Germany detains 2 ex-soldiers trying to build mercenary force of up to 150 men to intervene in Yemen
Two former Bundeswehr soldiers have been detained by German authorities for allegedly attempting to build a mercenary force of up to 150 troops, which they planned to use to intervene in the ongoing conflict in Yemen.
Prosecutors said on Wednesday that the pair, identified only as Arend-Adolf G. and Achim A. in accordance with Berlin’s privacy laws, had been arrested in southern Germany on suspicion of leading efforts to found a “terrorist organization.”
The accused ex-military personnel allegedly planned to set up a force of between 100 and 150 men, made up of other former soldiers or police officers, to intervene in the Yemeni civil war.
Arend-Adolf G., said to be responsible for the recruitment process, had already contacted at least seven people “in order to win them over” for their scheme.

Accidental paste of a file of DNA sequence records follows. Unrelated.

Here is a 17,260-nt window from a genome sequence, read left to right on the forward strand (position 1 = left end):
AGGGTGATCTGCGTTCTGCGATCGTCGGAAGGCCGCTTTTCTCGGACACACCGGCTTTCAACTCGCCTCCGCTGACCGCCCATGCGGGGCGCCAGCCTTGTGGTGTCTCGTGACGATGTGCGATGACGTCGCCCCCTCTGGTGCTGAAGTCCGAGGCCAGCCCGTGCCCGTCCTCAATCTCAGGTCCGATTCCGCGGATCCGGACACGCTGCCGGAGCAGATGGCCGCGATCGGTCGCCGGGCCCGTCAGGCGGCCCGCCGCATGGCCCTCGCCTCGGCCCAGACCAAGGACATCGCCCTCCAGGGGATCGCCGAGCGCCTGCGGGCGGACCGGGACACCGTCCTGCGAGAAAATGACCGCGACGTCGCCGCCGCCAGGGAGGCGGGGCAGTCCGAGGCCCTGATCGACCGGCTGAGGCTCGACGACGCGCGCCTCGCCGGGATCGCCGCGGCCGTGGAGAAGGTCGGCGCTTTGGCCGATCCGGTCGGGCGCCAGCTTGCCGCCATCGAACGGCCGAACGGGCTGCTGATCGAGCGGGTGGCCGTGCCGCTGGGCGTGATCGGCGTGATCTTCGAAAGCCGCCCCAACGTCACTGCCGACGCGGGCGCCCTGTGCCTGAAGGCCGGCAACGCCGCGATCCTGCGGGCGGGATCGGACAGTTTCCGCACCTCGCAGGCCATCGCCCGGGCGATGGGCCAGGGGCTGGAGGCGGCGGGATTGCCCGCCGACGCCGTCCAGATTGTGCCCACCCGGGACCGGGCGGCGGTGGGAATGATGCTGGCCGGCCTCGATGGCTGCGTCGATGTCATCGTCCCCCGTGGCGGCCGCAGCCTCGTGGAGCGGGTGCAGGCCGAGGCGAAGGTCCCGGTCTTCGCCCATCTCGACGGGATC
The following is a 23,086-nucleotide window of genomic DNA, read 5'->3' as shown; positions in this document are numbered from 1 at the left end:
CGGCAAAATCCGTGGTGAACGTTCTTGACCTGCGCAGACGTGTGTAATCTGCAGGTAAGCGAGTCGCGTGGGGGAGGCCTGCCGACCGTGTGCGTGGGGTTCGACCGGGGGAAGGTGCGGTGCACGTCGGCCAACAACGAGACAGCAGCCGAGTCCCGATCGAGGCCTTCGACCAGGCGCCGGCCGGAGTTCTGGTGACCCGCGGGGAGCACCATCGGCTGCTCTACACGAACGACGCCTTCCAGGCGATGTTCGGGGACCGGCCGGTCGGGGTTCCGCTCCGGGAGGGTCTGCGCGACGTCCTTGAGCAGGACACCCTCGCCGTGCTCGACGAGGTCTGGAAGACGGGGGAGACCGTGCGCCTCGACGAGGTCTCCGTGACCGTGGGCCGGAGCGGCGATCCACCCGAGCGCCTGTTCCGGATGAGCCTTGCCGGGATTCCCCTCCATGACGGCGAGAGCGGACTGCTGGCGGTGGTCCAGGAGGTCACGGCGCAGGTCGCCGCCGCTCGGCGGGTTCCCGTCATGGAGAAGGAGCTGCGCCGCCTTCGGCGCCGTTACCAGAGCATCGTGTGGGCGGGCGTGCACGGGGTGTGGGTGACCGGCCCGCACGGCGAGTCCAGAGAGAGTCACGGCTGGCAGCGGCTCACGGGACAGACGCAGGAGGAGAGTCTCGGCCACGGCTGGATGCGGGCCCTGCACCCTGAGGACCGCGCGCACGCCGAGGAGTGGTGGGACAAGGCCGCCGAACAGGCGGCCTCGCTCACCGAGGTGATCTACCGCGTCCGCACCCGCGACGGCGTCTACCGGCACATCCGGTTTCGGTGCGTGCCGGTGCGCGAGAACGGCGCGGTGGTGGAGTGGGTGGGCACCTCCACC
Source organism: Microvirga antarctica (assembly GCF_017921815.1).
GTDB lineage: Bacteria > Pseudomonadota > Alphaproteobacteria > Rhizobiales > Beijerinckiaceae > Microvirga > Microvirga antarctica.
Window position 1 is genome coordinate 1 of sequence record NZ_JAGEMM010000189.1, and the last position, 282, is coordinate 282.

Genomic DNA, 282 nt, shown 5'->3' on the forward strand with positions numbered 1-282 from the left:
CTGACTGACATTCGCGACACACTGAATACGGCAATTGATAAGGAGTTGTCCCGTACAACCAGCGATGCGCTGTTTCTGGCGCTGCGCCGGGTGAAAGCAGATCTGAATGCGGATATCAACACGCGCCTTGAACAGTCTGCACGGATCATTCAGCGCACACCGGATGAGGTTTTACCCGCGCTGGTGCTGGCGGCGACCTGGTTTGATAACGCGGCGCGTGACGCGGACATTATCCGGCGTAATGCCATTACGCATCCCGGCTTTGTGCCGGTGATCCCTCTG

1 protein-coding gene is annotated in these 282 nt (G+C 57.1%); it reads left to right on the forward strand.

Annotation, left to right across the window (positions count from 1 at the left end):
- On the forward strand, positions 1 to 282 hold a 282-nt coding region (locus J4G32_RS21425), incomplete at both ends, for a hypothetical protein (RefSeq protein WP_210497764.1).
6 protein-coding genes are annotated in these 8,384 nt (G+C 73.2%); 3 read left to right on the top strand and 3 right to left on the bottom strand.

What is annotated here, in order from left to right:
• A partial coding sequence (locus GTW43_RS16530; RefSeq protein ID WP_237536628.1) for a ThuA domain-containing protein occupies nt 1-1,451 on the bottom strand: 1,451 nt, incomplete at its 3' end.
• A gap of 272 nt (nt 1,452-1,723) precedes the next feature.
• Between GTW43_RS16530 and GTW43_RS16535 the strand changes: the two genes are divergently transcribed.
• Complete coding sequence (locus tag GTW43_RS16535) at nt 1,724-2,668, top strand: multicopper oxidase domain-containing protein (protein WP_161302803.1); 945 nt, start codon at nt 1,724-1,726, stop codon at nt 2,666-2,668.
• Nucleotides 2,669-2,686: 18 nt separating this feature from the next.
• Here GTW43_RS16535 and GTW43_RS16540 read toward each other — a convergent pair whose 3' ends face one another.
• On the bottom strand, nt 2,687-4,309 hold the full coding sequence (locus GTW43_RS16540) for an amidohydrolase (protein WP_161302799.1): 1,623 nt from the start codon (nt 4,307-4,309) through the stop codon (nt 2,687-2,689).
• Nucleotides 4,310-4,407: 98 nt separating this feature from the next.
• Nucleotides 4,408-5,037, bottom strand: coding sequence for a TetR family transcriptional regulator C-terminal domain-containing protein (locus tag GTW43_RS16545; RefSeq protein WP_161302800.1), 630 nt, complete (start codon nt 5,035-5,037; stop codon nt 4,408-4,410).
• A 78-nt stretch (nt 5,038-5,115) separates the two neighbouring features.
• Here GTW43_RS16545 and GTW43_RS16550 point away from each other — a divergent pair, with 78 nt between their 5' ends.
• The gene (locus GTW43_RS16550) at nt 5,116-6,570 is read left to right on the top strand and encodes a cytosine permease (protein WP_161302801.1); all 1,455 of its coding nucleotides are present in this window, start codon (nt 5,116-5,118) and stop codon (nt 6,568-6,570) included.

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According to the statement, the two men’s driving motive was to earn around €40,000 ($46,560) “for each member of the unit” as a monthly mercenary wage by offering the army’s private services, specifically to Saudi Arabia. Despite Achim A.’s persistent attempts to contact Riyadh, however, the Saudi government agencies did not respond.
Prosecutors said that the two accused were aware the force under their command would inevitably have to kill people during the operation, and they knew there was a likelihood that civilians could die or be injured.
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Saudi Arabia intervened in the conflict in Yemen in March 2015 to fight against the Iranian-backed Houthi rebels who ousted the government the previous year. The ongoing conflict has been dubbed as the “world’s worst humanitarian crisis” by the United Nations.
On Tuesday, a spokesperson for the UN’s children’s agency UNICEF revealed that 10,000 Yemeni children have been killed or maimed since the Saudi-led coalition swooped into the war-torn country – an average of four minors a day. However, these are only the numbers that the organization has verified, meaning there could be a much higher death and injury toll.
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